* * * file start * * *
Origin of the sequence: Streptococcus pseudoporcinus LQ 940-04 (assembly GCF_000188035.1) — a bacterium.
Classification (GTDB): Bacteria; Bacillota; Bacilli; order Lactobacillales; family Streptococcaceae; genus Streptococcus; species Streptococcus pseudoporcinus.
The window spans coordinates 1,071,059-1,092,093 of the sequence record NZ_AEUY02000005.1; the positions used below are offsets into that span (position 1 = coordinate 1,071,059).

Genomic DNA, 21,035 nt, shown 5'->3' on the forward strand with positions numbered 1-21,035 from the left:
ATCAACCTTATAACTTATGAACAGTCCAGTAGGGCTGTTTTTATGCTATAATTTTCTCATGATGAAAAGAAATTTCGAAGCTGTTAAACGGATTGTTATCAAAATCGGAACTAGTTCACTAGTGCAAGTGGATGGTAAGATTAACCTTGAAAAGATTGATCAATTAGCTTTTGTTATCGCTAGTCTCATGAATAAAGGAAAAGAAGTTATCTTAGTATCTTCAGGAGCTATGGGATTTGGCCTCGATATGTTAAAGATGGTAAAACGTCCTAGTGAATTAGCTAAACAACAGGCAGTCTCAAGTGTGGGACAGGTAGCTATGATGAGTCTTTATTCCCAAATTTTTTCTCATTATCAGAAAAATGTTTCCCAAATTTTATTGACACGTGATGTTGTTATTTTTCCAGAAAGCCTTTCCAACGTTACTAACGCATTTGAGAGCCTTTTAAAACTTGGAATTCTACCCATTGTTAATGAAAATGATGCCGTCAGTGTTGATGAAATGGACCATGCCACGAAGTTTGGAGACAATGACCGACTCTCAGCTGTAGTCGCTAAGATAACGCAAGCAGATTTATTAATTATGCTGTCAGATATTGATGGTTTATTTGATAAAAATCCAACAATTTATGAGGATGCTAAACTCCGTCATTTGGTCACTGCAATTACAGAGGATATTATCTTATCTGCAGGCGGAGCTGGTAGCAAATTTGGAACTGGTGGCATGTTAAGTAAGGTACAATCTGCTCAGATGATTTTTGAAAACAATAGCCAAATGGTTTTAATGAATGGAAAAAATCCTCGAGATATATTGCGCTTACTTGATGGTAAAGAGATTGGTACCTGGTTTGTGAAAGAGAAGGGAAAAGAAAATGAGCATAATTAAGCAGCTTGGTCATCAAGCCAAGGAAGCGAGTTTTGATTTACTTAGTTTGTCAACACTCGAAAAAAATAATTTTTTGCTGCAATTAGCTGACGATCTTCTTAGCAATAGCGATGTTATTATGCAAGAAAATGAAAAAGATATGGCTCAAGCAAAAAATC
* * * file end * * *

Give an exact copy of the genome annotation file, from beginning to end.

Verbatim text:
Origin of the sequence: Streptococcus pseudoporcinus LQ 940-04 (assembly GCF_000188035.1) — a bacterium.
Classification (GTDB): Bacteria; Bacillota; Bacilli; order Lactobacillales; family Streptococcaceae; genus Streptococcus; species Streptococcus pseudoporcinus.
The window spans coordinates 1,071,059-1,092,093 of the sequence record NZ_AEUY02000005.1; the positions used below are offsets into that span (position 1 = coordinate 1,071,059).

Genomic DNA, 21,035 nt, shown 5'->3' on the forward strand with positions numbered 1-21,035 from the left:
ATCAACCTTATAACTTATGAACAGTCCAGTAGGGCTGTTTTTATGCTATAATTTTCTCATGATGAAAAGAAATTTCGAAGCTGTTAAACGGATTGTTATCAAAATCGGAACTAGTTCACTAGTGCAAGTGGATGGTAAGATTAACCTTGAAAAGATTGATCAATTAGCTTTTGTTATCGCTAGTCTCATGAATAAAGGAAAAGAAGTTATCTTAGTATCTTCAGGAGCTATGGGATTTGGCCTCGATATGTTAAAGATGGTAAAACGTCCTAGTGAATTAGCTAAACAACAGGCAGTCTCAAGTGTGGGACAGGTAGCTATGATGAGTCTTTATTCCCAAATTTTTTCTCATTATCAGAAAAATGTTTCCCAAATTTTATTGACACGTGATGTTGTTATTTTTCCAGAAAGCCTTTCCAACGTTACTAACGCATTTGAGAGCCTTTTAAAACTTGGAATTCTACCCATTGTTAATGAAAATGATGCCGTCAGTGTTGATGAAATGGACCATGCCACGAAGTTTGGAGACAATGACCGACTCTCAGCTGTAGTCGCTAAGATAACGCAAGCAGATTTATTAATTATGCTGTCAGATATTGATGGTTTATTTGATAAAAATCCAACAATTTATGAGGATGCTAAACTCCGTCATTTGGTCACTGCAATTACAGAGGATATTATCTTATCTGCAGGCGGAGCTGGTAGCAAATTTGGAACTGGTGGCATGTTAAGTAAGGTACAATCTGCTCAGATGATTTTTGAAAACAATAGCCAAATGGTTTTAATGAATGGAAAAAATCCTCGAGATATATTGCGCTTACTTGATGGTAAAGAGATTGGTACCTGGTTTGTGAAAGAGAAGGGAAAAGAAAATGAGCATAATTAAGCAGCTTGGTCATCAAGCCAAGGAAGCGAGTTTTGATTTACTTAGTTTGTCAACACTCGAAAAAAATAATTTTTTGCTGCAATTAGCTGACGATCTTCTTAGCAATAGCGATGTTATTATGCAAGAAAATGAAAAAGATATGGCTCAAGCAAAAAATC